Nancy McCaleb’s chamber-size, San Diego-based troupe boasts able dancers and thoughtfully conceived productions incorporating striking video backdrops. But judging from the two pieces shown in New York—The Impersonation of Mr. Peacock (Part 1—the Liar) and Verdigris— the choreography suffers from organization so neat and tight it paralyzes the imagination. In Peacock a thoughtful man taking an urban stroll joins four tense, severely garbed people who fall violently from their chairs. The balance of the piece enlarges on the ideas of loneliness, miscommunication, and catastrophe engendered by things that break because they refuse to bend. Verdigris, with its rainforest atmosphere, is mercifully more flowing, but stultifyingly monotonal, like Peacock, and secretive as to its intentions. McCaleb is intensely and admirably image-conscious, but more often than not, her pictorial effects fail to provide a pathway to eloquent feeling. Indeed, they frequently stifle the visceral dimension that is dancing’s very birthright.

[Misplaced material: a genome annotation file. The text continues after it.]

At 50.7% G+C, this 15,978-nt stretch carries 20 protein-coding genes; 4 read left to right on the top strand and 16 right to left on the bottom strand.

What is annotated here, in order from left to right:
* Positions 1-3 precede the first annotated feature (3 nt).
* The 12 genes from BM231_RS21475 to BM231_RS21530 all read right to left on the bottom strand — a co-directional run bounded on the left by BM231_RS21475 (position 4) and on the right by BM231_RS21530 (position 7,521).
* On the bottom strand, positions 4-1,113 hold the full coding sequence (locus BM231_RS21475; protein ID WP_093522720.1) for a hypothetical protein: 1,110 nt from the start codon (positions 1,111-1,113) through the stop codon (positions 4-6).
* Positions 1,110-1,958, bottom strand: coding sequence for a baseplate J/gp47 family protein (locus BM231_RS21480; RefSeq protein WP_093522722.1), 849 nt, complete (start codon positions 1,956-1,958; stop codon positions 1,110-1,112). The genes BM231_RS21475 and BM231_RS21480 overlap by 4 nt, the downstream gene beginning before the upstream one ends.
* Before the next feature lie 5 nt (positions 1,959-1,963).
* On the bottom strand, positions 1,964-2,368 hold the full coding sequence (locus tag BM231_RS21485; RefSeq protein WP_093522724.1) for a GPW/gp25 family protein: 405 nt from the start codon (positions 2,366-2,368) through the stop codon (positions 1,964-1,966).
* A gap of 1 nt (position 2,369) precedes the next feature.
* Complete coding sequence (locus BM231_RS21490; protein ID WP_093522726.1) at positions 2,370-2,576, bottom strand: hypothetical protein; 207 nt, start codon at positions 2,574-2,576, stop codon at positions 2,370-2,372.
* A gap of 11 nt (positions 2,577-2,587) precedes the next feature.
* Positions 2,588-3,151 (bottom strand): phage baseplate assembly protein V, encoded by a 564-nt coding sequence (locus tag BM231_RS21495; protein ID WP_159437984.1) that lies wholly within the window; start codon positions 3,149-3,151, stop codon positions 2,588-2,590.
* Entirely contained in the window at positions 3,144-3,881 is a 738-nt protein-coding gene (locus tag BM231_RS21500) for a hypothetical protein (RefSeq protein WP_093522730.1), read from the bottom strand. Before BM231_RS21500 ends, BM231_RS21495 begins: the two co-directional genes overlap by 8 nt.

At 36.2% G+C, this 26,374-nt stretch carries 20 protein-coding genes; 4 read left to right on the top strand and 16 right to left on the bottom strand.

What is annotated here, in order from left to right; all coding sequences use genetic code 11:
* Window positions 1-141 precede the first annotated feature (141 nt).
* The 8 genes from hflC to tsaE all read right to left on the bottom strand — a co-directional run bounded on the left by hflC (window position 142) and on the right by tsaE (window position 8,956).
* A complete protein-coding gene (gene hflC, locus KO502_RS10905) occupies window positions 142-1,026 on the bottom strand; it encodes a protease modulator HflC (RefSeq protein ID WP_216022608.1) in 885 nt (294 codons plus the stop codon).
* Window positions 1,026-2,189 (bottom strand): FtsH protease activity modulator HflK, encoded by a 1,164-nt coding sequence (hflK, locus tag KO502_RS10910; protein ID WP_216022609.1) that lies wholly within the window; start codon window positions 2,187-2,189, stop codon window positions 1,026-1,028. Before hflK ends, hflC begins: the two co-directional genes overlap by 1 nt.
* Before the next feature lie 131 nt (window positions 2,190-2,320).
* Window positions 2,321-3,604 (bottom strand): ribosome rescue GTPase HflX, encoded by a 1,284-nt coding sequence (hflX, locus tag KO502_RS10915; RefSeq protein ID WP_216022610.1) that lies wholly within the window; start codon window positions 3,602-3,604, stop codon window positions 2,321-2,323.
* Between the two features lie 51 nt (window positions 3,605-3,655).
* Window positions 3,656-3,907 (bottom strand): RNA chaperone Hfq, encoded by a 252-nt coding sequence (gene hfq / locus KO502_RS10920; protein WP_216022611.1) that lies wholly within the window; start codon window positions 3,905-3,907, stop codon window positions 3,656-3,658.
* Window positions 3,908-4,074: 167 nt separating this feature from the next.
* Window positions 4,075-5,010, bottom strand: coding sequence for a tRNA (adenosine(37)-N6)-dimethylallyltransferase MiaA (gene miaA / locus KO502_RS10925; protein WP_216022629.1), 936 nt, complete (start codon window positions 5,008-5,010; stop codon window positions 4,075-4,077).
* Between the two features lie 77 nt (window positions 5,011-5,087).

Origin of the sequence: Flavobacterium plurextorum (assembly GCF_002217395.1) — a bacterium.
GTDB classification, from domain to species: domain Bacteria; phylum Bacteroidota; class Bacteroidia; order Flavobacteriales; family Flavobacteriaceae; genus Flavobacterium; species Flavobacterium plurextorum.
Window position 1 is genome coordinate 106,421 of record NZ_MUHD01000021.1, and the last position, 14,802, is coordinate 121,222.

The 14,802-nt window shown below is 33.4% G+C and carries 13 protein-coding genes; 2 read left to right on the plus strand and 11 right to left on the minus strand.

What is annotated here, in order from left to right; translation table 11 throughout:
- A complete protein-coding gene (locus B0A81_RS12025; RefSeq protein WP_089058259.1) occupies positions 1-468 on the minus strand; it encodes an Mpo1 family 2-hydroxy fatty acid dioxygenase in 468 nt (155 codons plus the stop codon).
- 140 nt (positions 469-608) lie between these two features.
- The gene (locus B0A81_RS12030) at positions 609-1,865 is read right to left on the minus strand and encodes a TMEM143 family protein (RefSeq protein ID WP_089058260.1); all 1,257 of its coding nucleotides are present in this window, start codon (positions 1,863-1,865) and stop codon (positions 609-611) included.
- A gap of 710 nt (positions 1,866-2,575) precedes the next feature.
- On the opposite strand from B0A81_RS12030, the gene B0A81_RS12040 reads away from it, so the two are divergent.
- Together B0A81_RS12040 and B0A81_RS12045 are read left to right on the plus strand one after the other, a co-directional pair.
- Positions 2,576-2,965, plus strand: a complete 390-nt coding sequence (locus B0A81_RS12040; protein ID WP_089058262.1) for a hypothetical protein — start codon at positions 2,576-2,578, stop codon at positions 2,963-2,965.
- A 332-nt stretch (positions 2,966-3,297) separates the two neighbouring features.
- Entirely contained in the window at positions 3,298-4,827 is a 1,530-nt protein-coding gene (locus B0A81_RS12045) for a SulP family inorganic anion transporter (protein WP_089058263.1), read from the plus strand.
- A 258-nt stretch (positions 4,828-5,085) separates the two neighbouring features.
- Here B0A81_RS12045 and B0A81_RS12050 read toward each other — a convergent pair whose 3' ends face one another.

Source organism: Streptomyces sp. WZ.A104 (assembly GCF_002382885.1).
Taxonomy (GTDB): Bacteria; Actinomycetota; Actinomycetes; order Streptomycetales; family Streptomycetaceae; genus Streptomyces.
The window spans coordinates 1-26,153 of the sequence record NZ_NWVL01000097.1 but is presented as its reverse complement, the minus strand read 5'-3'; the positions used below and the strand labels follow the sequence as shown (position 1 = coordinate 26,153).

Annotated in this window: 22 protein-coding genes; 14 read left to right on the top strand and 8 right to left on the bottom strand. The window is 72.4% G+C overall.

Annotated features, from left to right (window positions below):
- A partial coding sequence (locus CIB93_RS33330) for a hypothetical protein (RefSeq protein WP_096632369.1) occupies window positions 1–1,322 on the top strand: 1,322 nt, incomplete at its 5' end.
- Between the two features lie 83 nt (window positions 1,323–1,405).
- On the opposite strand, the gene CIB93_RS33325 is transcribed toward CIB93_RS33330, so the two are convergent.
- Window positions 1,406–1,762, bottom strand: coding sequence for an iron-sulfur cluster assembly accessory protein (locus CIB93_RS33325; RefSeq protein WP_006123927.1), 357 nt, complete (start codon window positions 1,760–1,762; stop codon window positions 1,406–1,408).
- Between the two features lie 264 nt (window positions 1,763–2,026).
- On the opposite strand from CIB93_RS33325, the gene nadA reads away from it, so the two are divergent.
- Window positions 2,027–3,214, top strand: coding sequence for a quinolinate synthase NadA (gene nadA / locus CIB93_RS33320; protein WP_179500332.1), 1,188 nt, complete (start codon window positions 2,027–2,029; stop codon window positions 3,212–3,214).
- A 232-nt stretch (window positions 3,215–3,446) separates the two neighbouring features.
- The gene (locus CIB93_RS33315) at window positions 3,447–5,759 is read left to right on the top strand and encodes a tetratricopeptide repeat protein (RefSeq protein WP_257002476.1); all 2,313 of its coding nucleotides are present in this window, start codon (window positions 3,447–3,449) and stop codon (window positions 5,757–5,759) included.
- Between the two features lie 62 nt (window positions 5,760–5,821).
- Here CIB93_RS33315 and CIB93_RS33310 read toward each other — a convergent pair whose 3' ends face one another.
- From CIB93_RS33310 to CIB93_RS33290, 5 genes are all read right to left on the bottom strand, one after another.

This article from the Village Voice Archive was posted on July 13, 2004